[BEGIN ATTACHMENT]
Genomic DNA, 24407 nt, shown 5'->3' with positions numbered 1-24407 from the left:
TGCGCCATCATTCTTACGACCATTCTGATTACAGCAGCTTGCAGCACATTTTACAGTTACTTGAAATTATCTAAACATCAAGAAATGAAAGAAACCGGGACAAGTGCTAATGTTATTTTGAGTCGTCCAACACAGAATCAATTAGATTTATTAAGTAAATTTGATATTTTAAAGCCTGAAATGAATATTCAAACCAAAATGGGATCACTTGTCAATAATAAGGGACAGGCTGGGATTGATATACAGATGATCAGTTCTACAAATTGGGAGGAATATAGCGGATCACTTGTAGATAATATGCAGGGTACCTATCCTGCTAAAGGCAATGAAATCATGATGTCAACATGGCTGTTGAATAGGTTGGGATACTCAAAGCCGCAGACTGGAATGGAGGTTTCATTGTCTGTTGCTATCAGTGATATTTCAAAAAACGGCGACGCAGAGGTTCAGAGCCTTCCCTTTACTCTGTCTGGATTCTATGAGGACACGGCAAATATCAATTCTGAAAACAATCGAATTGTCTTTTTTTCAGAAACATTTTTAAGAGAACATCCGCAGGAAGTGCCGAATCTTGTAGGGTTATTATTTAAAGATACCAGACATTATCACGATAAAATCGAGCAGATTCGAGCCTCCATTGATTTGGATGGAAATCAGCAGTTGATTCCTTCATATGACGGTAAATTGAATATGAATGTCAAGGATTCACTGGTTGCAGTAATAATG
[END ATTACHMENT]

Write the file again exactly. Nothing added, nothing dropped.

Genomic DNA, 24407 nt, shown 5'->3' with positions numbered 1-24407 from the left:
TGCGCCATCATTCTTACGACCATTCTGATTACAGCAGCTTGCAGCACATTTTACAGTTACTTGAAATTATCTAAACATCAAGAAATGAAAGAAACCGGGACAAGTGCTAATGTTATTTTGAGTCGTCCAACACAGAATCAATTAGATTTATTAAGTAAATTTGATATTTTAAAGCCTGAAATGAATATTCAAACCAAAATGGGATCACTTGTCAATAATAAGGGACAGGCTGGGATTGATATACAGATGATCAGTTCTACAAATTGGGAGGAATATAGCGGATCACTTGTAGATAATATGCAGGGTACCTATCCTGCTAAAGGCAATGAAATCATGATGTCAACATGGCTGTTGAATAGGTTGGGATACTCAAAGCCGCAGACTGGAATGGAGGTTTCATTGTCTGTTGCTATCAGTGATATTTCAAAAAACGGCGACGCAGAGGTTCAGAGCCTTCCCTTTACTCTGTCTGGATTCTATGAGGACACGGCAAATATCAATTCTGAAAACAATCGAATTGTCTTTTTTTCAGAAACATTTTTAAGAGAACATCCGCAGGAAGTGCCGAATCTTGTAGGGTTATTATTTAAAGATACCAGACATTATCACGATAAAATCGAGCAGATTCGAGCCTCCATTGATTTGGATGGAAATCAGCAGTTGATTCCTTCATATGACGGTAAATTGAATATGAATGTCAAGGATTCACTGGTTGCAGTAATAATG